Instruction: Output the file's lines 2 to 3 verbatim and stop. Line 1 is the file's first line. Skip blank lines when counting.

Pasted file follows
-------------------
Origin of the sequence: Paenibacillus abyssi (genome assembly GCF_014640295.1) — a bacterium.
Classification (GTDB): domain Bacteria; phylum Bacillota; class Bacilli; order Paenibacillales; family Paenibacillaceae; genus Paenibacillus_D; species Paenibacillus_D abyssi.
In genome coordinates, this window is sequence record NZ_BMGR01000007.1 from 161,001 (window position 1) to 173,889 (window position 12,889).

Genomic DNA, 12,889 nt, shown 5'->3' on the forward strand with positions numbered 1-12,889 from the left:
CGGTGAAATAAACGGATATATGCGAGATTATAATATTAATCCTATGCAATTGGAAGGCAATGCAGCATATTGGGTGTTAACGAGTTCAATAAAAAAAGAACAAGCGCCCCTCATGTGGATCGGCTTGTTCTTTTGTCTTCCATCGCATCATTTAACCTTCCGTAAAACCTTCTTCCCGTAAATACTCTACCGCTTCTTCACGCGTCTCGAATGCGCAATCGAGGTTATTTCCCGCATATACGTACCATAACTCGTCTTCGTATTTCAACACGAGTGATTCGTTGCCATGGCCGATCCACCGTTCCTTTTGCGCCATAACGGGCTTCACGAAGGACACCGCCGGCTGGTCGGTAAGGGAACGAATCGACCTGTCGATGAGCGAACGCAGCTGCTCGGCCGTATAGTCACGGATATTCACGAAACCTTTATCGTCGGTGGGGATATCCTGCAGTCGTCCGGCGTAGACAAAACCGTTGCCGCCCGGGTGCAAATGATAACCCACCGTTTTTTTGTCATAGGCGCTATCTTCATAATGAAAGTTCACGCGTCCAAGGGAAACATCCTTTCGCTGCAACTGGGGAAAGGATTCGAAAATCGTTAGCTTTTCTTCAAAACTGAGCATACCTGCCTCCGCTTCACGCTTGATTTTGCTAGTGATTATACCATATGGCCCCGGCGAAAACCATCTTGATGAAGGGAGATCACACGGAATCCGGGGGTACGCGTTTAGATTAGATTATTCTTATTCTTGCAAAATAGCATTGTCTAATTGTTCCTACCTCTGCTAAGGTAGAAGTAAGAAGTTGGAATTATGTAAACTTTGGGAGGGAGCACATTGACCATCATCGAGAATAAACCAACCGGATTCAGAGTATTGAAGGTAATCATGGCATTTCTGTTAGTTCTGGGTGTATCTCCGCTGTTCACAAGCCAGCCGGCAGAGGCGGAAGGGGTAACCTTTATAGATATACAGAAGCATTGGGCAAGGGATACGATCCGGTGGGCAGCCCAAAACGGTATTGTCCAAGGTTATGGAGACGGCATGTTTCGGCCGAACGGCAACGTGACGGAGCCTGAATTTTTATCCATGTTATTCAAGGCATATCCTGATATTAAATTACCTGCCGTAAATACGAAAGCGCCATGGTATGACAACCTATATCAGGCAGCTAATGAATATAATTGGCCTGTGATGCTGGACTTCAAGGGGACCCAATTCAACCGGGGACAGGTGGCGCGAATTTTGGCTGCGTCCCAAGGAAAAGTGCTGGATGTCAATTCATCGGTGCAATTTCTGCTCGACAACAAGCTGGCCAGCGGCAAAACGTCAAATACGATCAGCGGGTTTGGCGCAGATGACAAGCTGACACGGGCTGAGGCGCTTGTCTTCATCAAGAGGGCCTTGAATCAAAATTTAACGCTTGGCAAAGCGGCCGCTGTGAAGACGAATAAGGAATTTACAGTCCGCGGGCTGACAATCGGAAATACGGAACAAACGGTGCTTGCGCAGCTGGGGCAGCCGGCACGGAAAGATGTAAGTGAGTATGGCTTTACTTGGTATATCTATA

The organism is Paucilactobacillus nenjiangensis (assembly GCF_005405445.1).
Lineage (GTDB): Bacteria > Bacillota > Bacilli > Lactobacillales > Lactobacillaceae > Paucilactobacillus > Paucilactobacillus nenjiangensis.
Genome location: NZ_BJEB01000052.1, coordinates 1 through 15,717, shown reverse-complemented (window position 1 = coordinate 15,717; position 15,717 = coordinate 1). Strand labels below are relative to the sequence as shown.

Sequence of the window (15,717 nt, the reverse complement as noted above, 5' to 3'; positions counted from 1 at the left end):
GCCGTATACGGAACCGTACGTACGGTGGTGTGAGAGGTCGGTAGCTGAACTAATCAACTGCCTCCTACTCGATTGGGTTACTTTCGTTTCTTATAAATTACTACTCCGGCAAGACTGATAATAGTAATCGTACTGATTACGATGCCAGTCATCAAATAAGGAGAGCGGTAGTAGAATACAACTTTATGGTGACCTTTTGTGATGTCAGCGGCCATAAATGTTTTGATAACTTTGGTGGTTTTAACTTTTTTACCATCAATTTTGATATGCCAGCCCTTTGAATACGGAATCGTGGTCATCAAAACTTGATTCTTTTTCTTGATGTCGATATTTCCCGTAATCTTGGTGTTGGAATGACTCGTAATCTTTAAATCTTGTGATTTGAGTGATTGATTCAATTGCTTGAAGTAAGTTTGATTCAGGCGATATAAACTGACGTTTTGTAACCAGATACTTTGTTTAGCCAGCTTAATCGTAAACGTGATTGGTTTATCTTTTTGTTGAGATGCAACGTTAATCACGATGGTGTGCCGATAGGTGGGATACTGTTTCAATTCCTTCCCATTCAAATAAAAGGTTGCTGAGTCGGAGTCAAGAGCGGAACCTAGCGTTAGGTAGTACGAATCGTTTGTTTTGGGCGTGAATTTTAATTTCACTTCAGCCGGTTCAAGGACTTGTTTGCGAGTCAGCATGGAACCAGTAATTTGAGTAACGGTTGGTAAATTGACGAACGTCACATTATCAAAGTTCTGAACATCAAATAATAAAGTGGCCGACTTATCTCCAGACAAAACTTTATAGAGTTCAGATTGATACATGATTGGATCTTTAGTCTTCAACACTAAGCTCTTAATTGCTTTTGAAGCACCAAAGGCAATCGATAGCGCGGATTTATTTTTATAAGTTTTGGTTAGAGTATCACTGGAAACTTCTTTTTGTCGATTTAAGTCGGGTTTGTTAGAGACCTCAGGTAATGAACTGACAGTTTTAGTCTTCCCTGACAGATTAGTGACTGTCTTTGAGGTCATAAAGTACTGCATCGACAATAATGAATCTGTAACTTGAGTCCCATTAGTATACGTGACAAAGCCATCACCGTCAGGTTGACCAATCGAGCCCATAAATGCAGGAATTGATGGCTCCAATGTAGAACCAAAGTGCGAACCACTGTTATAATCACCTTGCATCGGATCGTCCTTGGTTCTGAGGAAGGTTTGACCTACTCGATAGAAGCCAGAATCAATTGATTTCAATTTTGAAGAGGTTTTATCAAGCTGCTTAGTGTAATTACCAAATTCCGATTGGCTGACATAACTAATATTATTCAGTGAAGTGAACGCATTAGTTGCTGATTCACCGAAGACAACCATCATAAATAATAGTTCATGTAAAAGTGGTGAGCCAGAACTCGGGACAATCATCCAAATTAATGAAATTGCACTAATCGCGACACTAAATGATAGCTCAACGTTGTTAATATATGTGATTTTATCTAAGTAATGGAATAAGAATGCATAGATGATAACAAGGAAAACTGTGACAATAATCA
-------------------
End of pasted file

Classification (GTDB): domain Bacteria; phylum Bacillota; class Bacilli; order Paenibacillales; family Paenibacillaceae; genus Paenibacillus_D; species Paenibacillus_D abyssi.
In genome coordinates, this window is sequence record NZ_BMGR01000007.1 from 161,001 (window position 1) to 173,889 (window position 12,889).